On the fifth day of our Mediterranean cruise with MSC Cruises we arrived at Messina in Sicily and took the excursion to the pretty town of Taormina which is known for its Greek theatre. Taormina is around 45 minutes drive from the cruise port and has a good view of Mount Etna, which is the most active volcano in Europe and can often be seen glowing or producing a natural firework display at night time. Just last year Taormina received a shower of ash from Mount Etna and our guide pointed out the peninsula of black rock below the town that was the result of a lava flow in ancient times.
View of Mt Etna from Taormina
Taormina has long been a strategically important point in Sicily, since it overlooks the shipping heading towards the Straits of Messina. The town was founded by the Greeks in 350BC and at the height of its wealth and importance had five temples as well as the theatre. Later the Romans dominated the area and over the centuries Taormina has been invaded by the Arabs, Normans, French and Spanish, creating a melting pot of cultural influences.
In Roman times, Sicily was known for its fine wines and the olive and almond trees that thrived here, while the Arabs brought aromatic plants, coffee, lemons and sugar. All these are used to create Sicilian specialties, such as lemon granita using the ice from the peak of Mount Etna, a sweet almond liqueur and the coloured marzipan fruits you can see in the shops of Taormina. The locals love to start the day in summer with a coffee granita for breakfast and you’ll spot the local pastries called cannoli on sale, which are a cone of pastry filled with sweetened ricotta cheese.
The town of Taormina is in two parts, the area on the hilltop that we visited and Taormina Mare, which we could see below us by the sea. This is where the train from Messina stops if you plan to visit independently and a funicular connects the two towns.
We passed through the first gate of the old town, named Porta Catania, since it is the one that faces the city of Catania, the gate at the other end of town being Porta Messina, facing the city of Messina. We stopped in the first small square with a church and a central fountain that is topped by the symbol of Taormina, a centaur, half woman and half horse. Our guide pointed out the beautiful old town hall, flying the European, Italian and Sicilian flags, since Sicily has its own constitution and parliament. The symbol of Sicily that we could see on the flag and all around town has three legs representing the three points of Sicily, with the Medusa head at the centre.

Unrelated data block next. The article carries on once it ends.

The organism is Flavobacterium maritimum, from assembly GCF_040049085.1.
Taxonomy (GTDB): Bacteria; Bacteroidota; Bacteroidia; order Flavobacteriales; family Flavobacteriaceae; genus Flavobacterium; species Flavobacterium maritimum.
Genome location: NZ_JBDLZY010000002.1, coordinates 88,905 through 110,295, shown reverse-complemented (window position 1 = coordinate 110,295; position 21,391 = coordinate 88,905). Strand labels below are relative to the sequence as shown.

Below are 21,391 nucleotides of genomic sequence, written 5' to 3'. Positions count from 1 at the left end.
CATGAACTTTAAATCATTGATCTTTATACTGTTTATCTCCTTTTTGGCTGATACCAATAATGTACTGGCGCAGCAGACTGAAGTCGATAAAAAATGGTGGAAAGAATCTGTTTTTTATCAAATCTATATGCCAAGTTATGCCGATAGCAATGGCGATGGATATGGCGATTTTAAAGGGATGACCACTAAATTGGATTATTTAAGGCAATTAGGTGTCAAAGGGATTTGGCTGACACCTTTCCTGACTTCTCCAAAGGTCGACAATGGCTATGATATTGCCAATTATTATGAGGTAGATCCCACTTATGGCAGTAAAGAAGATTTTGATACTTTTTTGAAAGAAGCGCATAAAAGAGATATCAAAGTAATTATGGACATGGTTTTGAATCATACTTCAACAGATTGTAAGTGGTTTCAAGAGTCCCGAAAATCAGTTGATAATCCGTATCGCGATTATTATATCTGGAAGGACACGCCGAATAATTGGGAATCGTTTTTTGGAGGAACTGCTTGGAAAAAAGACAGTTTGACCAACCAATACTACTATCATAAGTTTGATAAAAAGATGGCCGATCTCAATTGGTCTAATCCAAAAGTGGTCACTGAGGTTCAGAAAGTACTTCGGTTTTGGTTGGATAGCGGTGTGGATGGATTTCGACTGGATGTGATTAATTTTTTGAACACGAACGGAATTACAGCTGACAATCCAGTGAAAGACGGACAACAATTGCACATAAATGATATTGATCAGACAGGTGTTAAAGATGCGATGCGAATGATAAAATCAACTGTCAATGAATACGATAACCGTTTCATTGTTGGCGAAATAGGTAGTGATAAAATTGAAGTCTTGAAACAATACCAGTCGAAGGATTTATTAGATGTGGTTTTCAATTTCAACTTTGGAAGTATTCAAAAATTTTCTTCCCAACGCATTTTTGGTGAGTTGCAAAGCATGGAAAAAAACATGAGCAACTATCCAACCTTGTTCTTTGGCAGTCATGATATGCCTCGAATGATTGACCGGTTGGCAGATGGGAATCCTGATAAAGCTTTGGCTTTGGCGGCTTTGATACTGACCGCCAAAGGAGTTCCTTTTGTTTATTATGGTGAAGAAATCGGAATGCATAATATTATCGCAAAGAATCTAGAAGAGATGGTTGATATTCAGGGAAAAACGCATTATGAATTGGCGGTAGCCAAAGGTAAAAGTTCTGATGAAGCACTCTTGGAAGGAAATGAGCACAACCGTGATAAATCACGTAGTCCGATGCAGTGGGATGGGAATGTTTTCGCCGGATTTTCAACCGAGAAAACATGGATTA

We walked on down the narrow street Corso Umberto lined with many shops selling fashionable clothing, hand painted ceramics, pastries and marzipan sweets. Many of the old houses had Spanish style wrought iron balconies and our guide explained that this end of the town dated back to the Middle Ages. The second square is known as Panorama square, since from here you can get a wonderful view over the sea and lower town towards Mount Etna. This is the start of the original Greek area of town, leading towards Piazza Victor Emanuale that was the site of the Greek agora and later the Roman Forum or main public square. Since the whole street is pedestrianised, it made a very pleasant walk down a slight hill to the square where the Palazzo Corvaja was located. This building was built up over the centuries by the Romans, Normans and Arabs, being used both as a private residence and a parliament building, but now houses the tourist office and a museum.